**Chopper Resistance in the Rotor Circuit:**

Speed control by means of slip variation can be achieved by employing a variable resistance Chopper Resistance in the Rotor Circuit. From the equations it is clear that the maximum value of torque does not depend upon the value of rotor resistance. However, the rotor resistance influences the slip at which maximum torque occurs. A family of curves has been depicted in Fig. 4.9 for variable resistance in the rotor circuit. For given load conditions it is clear that the speed can be varied. The slip of the motor at any given value of rotor resistance is given by

where R′_{2} is the rotor resistance and R′_{ex} is the resistance included.

The external resistance can be added very conveniently to the phases of a slip ring rotor. Conventional methods of variation of resistance by means of mechanical contactors are shown in Fig. 4.10. With the development of thyristors it has become possible to use a Chopper Resistance in the rotor circuit. The schematic diagram is shown in Fig. 4.11.

It has been discussed that a resistance connected across the output terminals of a Chopper Resistance can be varied from 0 to R by varying the time ratio of the chopper. When the chopper is always OFF, the supply is always connected to the resistance R. The time ratio in this case is and the effective resistance connected is R. Similarly when the chopper is always ON, the resistance is short circuited. The time ratio in this case is unity and the effective resistance connected is 0. Hence by varying the time ratio from 0 to 1 the value of resistance can be varied from R to 0. The parameter Fig. 4.9 can be the time ratio instead of resistance.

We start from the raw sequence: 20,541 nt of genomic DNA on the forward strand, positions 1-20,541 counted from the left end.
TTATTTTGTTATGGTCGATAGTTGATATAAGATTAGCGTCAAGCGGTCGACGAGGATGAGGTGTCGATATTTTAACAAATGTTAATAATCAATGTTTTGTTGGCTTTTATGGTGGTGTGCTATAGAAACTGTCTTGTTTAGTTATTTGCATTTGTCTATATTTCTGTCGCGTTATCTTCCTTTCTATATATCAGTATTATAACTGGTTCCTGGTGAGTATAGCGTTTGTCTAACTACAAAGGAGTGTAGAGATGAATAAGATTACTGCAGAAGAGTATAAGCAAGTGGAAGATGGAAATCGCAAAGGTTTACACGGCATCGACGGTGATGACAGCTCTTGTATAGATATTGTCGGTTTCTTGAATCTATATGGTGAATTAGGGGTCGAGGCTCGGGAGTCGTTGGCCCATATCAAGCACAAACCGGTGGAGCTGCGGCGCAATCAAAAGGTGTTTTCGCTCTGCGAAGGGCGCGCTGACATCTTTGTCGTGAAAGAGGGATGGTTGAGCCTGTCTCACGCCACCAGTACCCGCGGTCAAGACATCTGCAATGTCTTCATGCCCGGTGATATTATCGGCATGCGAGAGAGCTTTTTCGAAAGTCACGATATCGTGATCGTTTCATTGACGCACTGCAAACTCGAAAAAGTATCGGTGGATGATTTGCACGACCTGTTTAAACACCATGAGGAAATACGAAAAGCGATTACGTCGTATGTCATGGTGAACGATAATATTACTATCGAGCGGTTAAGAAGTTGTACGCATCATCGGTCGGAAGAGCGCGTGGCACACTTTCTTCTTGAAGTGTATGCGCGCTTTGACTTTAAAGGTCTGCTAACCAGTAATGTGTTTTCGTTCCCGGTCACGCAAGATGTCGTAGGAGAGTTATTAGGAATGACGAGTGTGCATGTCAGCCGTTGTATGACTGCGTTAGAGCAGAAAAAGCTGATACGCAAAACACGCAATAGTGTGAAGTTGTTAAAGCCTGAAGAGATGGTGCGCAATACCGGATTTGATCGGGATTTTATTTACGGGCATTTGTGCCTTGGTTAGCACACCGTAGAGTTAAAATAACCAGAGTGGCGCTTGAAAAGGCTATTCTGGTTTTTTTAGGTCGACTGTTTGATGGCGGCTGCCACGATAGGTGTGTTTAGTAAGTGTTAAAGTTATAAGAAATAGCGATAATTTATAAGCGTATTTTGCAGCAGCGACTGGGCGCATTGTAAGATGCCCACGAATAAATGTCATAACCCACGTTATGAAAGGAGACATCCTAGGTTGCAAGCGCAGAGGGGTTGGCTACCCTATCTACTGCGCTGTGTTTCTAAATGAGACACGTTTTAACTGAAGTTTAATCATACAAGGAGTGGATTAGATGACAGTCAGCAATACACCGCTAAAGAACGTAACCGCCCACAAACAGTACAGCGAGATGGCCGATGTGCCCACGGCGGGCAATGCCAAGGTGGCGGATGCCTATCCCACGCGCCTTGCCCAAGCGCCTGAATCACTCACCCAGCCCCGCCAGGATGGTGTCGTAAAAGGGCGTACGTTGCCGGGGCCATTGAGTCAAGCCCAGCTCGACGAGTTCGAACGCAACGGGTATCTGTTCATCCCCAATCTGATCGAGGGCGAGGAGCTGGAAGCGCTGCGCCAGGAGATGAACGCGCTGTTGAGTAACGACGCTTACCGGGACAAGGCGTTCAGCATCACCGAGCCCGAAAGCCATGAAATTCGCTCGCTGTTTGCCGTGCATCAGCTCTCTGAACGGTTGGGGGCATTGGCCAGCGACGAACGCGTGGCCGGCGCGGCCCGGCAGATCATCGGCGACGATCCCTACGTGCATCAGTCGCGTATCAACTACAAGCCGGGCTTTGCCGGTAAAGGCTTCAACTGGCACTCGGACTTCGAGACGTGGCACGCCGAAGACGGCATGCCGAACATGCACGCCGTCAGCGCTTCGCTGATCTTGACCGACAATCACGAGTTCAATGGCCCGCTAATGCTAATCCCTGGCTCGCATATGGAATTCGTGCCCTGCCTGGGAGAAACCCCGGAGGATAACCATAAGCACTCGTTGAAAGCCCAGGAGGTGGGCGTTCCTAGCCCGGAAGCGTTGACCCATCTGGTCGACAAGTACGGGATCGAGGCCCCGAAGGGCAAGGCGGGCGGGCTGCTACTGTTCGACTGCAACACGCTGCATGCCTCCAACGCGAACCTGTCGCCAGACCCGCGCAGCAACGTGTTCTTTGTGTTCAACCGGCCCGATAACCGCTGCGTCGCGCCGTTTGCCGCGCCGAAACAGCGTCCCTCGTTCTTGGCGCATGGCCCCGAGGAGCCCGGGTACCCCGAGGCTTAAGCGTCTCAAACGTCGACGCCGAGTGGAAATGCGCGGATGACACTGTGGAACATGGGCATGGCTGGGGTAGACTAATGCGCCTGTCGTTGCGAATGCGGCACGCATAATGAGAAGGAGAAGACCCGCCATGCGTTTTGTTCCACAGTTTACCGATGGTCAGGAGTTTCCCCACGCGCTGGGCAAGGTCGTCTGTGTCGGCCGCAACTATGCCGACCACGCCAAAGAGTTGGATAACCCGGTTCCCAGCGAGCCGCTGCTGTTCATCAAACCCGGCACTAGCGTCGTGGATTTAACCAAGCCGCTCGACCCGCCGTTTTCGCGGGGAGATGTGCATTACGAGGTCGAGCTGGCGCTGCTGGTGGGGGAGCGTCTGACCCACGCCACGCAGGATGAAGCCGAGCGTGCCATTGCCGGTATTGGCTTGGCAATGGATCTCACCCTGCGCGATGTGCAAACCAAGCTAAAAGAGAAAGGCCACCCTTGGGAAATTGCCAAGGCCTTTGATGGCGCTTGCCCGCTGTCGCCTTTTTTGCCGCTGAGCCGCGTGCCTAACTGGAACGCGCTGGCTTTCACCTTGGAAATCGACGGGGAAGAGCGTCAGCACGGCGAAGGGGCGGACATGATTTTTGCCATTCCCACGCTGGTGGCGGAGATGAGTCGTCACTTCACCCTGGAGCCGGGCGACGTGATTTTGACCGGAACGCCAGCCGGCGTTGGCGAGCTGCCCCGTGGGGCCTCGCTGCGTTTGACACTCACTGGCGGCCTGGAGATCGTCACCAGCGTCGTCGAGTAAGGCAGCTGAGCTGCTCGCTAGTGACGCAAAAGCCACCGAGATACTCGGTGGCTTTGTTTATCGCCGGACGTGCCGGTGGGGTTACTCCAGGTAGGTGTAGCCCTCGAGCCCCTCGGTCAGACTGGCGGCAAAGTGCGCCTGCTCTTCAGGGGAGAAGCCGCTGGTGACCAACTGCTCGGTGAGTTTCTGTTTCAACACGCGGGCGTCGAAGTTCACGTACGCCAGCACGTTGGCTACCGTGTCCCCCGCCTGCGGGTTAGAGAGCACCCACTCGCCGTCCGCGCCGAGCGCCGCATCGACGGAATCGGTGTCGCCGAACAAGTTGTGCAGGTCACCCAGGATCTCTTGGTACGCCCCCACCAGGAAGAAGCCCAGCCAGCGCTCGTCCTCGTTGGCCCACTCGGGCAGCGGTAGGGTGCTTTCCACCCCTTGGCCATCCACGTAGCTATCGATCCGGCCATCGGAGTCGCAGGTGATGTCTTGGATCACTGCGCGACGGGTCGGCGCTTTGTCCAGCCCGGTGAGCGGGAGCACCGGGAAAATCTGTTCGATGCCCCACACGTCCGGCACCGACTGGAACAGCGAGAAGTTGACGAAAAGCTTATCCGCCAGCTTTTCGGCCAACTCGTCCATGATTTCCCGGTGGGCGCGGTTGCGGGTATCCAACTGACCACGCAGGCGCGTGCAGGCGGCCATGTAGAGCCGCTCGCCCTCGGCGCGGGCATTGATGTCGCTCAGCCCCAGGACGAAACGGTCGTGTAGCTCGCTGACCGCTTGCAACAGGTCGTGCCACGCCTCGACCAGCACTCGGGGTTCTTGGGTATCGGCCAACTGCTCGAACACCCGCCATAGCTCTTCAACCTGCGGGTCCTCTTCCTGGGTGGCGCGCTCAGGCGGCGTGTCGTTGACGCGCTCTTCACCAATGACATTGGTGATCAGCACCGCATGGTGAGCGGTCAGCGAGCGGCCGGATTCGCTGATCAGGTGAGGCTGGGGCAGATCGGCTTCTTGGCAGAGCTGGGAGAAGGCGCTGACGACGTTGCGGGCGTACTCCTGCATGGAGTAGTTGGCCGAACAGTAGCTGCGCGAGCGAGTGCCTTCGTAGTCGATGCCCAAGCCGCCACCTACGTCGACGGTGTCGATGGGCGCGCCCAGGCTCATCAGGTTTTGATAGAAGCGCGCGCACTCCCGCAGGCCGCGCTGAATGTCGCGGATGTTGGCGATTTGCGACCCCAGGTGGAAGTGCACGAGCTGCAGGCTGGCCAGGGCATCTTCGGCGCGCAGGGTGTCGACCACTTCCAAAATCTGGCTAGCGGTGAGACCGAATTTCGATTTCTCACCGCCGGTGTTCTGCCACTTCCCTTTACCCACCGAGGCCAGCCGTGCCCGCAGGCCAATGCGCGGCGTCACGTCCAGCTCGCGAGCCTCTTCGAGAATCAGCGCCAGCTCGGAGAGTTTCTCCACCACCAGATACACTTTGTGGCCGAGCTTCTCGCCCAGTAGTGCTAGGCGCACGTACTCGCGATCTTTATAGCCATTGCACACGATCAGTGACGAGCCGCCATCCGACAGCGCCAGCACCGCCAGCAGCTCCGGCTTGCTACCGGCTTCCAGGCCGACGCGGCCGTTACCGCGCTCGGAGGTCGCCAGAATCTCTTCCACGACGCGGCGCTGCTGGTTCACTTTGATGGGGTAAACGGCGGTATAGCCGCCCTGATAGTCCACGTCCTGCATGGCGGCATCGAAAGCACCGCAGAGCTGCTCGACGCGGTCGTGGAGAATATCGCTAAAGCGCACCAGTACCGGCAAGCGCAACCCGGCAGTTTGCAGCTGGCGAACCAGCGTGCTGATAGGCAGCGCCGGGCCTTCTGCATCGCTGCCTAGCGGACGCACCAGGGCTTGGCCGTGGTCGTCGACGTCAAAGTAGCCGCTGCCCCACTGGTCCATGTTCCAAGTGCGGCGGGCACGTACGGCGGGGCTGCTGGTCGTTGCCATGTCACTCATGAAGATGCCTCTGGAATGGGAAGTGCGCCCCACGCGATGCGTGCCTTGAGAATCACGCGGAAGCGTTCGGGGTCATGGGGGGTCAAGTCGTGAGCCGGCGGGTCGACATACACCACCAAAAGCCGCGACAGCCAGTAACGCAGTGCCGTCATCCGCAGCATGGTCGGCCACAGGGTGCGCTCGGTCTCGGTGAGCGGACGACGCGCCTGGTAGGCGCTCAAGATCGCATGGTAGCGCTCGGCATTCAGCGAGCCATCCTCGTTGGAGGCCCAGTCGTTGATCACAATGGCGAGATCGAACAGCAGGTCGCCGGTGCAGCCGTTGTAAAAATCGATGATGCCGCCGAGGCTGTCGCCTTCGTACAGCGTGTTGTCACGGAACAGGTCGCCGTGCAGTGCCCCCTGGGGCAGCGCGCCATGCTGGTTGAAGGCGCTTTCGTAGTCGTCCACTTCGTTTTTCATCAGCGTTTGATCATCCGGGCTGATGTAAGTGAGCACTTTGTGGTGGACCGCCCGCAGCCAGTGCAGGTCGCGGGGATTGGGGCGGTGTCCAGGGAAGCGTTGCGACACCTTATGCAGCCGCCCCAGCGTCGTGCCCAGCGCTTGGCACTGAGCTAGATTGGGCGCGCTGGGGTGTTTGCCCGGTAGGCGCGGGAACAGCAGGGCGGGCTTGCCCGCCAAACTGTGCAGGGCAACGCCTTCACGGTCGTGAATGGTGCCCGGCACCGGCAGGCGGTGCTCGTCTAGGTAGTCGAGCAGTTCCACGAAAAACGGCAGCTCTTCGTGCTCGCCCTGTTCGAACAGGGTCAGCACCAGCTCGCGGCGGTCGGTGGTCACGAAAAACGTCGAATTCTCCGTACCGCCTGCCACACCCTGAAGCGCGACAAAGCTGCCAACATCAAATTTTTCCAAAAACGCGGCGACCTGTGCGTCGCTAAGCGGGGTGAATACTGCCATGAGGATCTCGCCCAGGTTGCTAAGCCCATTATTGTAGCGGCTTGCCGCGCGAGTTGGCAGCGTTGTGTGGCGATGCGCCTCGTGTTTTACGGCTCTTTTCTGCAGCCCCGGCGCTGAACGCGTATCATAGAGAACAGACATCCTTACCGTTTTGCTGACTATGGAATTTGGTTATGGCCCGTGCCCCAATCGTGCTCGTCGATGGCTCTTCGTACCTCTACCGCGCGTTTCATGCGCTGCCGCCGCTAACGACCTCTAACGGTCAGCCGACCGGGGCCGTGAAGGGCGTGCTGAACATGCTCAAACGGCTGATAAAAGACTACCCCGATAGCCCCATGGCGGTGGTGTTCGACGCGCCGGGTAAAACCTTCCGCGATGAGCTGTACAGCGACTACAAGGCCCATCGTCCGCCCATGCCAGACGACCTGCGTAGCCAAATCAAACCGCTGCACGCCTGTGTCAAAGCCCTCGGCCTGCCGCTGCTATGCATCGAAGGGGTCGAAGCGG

The slip power of the rotor is rectified by a diode rectifier and is fed to the chopper controlled resistance (Fig. 4.11). The torque-speed curves can be drawn for different time ratios. For a time ratio of 1 we get normal characteristic of the motor. For a time ratio of 0 the characteristic corresponds to the one with complete resistance in the rotor circuit. A smoothing inductance L is used in the circuit to maintain the current at a constant value. Any short circuit in the Chopper Resistance does not become effective due to L.

The value of It connected across the Chopper Resistance is effective for all phases and its value can be related to the resistance to be connected in each phase if the conventional method has been used. Thus if R_{ex} is the resistance per phase we have

But for a three phase bridge rectifier we have

Using this relation in Eq. 4.7 we have

When once the value of R_{ex} is determined depending upon the range of speed required down to zero speed, the value of R_{ex} and R can be decided based on the torque required at standstill.

The rating of the chopper thyristor decides the maximum rotor current of the motor. The speed control range is limited by the resistance. The method is very inefficient because of losses in the resistance. It is suitable for intermittent loads such as elevators. At low speeds, in particular, the motor has very poor efficiency. Because of the increased rotor resistance, the power factor is better.

The rotor current in this case is non-sinusoidal. The harmonics of the rotor current produce torque pulsations. These have a frequency which is six times the slip frequency. The maximum torque developed is decided by the current carrying capacity.

The range of speed control can be increased if a combination of stator voltage control and rotor resistance control is employed. Instead of using a high resistance rotor, a slip ring rotor with external rotor resistance can be used when stator voltage control is used for controlling the speed. The method is depicted in Fig. 4.12.